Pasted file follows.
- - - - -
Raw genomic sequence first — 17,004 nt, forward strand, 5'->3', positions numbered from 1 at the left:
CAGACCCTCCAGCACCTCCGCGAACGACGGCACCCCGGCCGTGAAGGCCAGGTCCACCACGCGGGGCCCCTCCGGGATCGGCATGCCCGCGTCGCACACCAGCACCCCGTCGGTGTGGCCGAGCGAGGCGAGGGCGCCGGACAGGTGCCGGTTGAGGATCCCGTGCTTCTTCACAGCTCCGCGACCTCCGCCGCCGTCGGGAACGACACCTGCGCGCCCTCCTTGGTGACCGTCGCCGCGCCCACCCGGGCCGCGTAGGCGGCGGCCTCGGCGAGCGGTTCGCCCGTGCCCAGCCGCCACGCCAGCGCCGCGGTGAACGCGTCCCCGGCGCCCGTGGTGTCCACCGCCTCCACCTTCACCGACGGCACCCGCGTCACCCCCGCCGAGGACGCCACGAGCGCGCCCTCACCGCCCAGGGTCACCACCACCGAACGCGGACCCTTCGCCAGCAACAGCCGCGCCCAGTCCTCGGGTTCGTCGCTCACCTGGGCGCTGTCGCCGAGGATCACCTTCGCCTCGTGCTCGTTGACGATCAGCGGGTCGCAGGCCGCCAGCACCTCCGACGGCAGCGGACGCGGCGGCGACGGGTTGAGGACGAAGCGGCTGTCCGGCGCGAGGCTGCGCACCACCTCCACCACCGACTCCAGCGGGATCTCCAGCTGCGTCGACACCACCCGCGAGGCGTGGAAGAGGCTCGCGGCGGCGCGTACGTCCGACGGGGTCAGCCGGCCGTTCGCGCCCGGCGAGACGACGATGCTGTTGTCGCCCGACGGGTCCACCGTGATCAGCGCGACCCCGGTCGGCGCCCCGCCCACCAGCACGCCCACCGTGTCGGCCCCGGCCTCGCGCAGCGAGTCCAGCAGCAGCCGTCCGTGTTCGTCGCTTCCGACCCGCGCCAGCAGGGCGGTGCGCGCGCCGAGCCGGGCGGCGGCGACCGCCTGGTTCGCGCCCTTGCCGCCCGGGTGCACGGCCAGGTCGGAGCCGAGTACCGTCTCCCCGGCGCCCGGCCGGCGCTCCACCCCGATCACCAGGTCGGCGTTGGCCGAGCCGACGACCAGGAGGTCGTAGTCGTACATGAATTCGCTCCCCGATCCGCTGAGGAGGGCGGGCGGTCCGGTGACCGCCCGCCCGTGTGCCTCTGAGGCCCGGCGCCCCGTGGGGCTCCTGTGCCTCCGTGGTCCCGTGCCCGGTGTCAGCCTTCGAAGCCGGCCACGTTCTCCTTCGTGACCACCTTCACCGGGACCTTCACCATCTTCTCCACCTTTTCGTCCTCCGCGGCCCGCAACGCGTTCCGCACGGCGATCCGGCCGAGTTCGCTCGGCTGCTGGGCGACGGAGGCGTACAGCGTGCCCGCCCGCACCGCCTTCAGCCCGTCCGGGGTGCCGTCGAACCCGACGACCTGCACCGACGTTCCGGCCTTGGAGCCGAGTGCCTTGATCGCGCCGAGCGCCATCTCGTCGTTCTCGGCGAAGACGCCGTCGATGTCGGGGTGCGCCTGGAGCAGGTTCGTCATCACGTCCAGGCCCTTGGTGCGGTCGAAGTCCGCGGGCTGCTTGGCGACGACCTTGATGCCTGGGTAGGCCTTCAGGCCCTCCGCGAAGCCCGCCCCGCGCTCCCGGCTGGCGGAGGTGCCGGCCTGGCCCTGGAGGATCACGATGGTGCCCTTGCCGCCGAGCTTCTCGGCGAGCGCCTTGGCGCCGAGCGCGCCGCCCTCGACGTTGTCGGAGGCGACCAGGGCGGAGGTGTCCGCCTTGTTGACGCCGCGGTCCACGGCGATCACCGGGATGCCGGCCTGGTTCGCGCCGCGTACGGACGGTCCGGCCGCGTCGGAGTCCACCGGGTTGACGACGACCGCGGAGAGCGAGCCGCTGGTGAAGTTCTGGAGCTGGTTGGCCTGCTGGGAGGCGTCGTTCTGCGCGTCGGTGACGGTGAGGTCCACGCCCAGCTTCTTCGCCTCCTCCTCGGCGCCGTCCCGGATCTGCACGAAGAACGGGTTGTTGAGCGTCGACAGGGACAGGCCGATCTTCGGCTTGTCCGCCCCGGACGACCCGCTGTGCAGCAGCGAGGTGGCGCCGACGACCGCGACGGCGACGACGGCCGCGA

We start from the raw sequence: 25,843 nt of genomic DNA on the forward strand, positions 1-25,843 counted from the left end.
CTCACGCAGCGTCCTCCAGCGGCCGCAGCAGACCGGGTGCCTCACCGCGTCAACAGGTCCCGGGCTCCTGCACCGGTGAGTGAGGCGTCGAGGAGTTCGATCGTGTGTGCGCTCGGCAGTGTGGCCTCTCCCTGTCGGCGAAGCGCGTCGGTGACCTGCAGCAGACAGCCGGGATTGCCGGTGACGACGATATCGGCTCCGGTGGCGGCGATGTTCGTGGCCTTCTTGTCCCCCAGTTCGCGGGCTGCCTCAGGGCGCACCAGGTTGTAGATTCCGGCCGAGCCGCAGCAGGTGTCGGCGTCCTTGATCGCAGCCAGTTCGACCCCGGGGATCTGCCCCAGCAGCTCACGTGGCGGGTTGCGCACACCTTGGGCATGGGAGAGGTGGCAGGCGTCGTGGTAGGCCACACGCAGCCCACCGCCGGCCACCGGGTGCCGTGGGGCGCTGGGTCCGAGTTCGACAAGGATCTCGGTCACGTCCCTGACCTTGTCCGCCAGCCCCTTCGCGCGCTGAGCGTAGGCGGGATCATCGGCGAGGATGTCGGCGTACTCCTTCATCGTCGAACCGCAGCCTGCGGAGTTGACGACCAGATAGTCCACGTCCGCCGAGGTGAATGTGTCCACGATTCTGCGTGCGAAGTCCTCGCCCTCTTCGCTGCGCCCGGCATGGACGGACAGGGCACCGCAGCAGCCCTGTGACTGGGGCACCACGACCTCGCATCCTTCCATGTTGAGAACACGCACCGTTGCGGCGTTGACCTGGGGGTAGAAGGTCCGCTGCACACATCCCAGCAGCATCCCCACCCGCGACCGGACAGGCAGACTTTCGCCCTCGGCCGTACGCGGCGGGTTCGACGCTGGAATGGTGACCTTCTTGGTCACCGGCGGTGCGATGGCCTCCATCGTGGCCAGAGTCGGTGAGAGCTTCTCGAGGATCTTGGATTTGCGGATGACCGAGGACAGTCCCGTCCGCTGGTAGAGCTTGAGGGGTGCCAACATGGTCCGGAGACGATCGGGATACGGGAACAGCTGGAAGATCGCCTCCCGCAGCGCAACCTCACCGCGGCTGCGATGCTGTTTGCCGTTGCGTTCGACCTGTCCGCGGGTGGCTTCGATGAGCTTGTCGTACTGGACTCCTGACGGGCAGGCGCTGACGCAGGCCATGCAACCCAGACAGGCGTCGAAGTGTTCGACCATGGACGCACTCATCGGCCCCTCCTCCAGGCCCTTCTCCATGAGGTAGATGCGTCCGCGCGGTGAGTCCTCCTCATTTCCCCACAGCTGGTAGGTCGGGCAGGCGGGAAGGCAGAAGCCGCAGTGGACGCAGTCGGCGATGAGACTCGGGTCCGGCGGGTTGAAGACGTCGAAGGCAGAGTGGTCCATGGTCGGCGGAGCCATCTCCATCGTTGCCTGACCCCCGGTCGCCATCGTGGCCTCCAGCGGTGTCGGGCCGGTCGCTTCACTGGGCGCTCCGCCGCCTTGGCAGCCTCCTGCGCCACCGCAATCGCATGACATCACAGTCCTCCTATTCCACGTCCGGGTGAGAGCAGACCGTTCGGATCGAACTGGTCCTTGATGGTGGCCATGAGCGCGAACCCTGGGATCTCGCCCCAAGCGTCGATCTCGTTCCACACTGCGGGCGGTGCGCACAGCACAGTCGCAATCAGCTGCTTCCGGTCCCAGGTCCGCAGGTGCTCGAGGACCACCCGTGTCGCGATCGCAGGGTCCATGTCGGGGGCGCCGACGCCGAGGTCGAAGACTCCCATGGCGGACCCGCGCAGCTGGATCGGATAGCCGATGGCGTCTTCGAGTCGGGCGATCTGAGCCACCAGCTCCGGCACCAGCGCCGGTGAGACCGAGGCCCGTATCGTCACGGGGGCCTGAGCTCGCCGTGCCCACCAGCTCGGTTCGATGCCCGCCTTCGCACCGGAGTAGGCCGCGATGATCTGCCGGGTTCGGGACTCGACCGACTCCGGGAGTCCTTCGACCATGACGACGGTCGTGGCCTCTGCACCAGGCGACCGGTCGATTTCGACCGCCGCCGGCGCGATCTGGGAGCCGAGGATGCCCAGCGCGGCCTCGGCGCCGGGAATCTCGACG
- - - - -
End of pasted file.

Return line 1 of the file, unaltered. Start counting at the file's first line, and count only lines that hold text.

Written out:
Raw genomic sequence first — 17,004 nt, forward strand, 5'->3', positions numbered from 1 at the left: